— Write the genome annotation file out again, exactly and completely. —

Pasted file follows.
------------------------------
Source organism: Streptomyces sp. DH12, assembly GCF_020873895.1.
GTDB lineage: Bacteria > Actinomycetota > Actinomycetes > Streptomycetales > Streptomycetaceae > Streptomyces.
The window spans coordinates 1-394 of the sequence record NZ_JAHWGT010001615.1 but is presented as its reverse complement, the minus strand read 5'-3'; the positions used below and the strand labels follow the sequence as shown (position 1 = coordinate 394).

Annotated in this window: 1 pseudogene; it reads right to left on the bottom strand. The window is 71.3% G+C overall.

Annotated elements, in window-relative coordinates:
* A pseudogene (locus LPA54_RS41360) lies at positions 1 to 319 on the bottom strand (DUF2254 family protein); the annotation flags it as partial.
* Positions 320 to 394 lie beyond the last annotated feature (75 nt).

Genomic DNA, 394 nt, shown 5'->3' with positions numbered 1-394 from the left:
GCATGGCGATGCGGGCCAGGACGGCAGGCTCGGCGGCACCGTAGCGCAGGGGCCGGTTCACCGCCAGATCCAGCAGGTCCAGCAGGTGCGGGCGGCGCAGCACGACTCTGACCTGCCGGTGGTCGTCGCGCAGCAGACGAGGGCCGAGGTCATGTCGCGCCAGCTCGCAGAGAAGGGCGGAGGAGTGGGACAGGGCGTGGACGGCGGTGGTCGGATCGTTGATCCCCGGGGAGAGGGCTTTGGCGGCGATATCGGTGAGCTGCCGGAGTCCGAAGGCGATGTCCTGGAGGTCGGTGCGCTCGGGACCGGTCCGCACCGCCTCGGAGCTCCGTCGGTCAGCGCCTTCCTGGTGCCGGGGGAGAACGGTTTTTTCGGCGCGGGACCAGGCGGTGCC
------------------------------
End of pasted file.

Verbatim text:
Source organism: Streptomyces sp. DH12, assembly GCF_020873895.1.
GTDB lineage: Bacteria > Actinomycetota > Actinomycetes > Streptomycetales > Streptomycetaceae > Streptomyces.
The window spans coordinates 1-394 of the sequence record NZ_JAHWGT010001615.1 but is presented as its reverse complement, the minus strand read 5'-3'; the positions used below and the strand labels follow the sequence as shown (position 1 = coordinate 394).

Annotated in this window: 1 pseudogene; it reads right to left on the bottom strand. The window is 71.3% G+C overall.

Annotated elements, in window-relative coordinates:
* A pseudogene (locus LPA54_RS41360) lies at positions 1 to 319 on the bottom strand (DUF2254 family protein); the annotation flags it as partial.
* Positions 320 to 394 lie beyond the last annotated feature (75 nt).

Genomic DNA, 394 nt, shown 5'->3' with positions numbered 1-394 from the left:
GCATGGCGATGCGGGCCAGGACGGCAGGCTCGGCGGCACCGTAGCGCAGGGGCCGGTTCACCGCCAGATCCAGCAGGTCCAGCAGGTGCGGGCGGCGCAGCACGACTCTGACCTGCCGGTGGTCGTCGCGCAGCAGACGAGGGCCGAGGTCATGTCGCGCCAGCTCGCAGAGAAGGGCGGAGGAGTGGGACAGGGCGTGGACGGCGGTGGTCGGATCGTTGATCCCCGGGGAGAGGGCTTTGGCGGCGATATCGGTGAGCTGCCGGAGTCCGAAGGCGATGTCCTGGAGGTCGGTGCGCTCGGGACCGGTCCGCACCGCCTCGGAGCTCCGTCGGTCAGCGCCTTCCTGGTGCCGGGGGAGAACGGTTTTTTCGGCGCGGGACCAGGCGGTGCC